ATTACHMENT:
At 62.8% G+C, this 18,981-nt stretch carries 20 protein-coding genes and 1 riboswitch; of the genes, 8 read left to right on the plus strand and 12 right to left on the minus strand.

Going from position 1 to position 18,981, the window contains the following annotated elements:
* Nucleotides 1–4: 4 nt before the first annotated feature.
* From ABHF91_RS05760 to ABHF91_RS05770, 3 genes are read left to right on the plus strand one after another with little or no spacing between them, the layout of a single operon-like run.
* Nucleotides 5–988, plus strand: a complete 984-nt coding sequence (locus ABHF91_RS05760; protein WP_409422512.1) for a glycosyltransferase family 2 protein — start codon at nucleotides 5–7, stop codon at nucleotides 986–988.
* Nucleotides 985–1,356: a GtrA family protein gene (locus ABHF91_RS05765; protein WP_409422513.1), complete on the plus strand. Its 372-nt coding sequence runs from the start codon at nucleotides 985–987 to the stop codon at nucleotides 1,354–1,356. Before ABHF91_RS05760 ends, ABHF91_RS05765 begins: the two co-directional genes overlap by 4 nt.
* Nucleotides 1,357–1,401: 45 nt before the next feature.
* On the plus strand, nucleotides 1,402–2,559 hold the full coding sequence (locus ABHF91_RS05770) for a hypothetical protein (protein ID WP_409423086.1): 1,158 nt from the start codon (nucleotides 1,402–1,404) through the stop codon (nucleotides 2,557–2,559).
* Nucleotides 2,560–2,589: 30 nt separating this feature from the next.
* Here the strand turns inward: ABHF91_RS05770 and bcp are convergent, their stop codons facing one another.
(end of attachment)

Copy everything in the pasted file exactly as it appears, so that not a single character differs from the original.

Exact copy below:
At 62.8% G+C, this 18,981-nt stretch carries 20 protein-coding genes and 1 riboswitch; of the genes, 8 read left to right on the plus strand and 12 right to left on the minus strand.

Going from position 1 to position 18,981, the window contains the following annotated elements:
* Nucleotides 1–4: 4 nt before the first annotated feature.
* From ABHF91_RS05760 to ABHF91_RS05770, 3 genes are read left to right on the plus strand one after another with little or no spacing between them, the layout of a single operon-like run.
* Nucleotides 5–988, plus strand: a complete 984-nt coding sequence (locus ABHF91_RS05760; protein WP_409422512.1) for a glycosyltransferase family 2 protein — start codon at nucleotides 5–7, stop codon at nucleotides 986–988.
* Nucleotides 985–1,356: a GtrA family protein gene (locus ABHF91_RS05765; protein WP_409422513.1), complete on the plus strand. Its 372-nt coding sequence runs from the start codon at nucleotides 985–987 to the stop codon at nucleotides 1,354–1,356. Before ABHF91_RS05760 ends, ABHF91_RS05765 begins: the two co-directional genes overlap by 4 nt.
* Nucleotides 1,357–1,401: 45 nt before the next feature.
* On the plus strand, nucleotides 1,402–2,559 hold the full coding sequence (locus ABHF91_RS05770) for a hypothetical protein (protein ID WP_409423086.1): 1,158 nt from the start codon (nucleotides 1,402–1,404) through the stop codon (nucleotides 2,557–2,559).
* Nucleotides 2,560–2,589: 30 nt separating this feature from the next.
* Here the strand turns inward: ABHF91_RS05770 and bcp are convergent, their stop codons facing one another.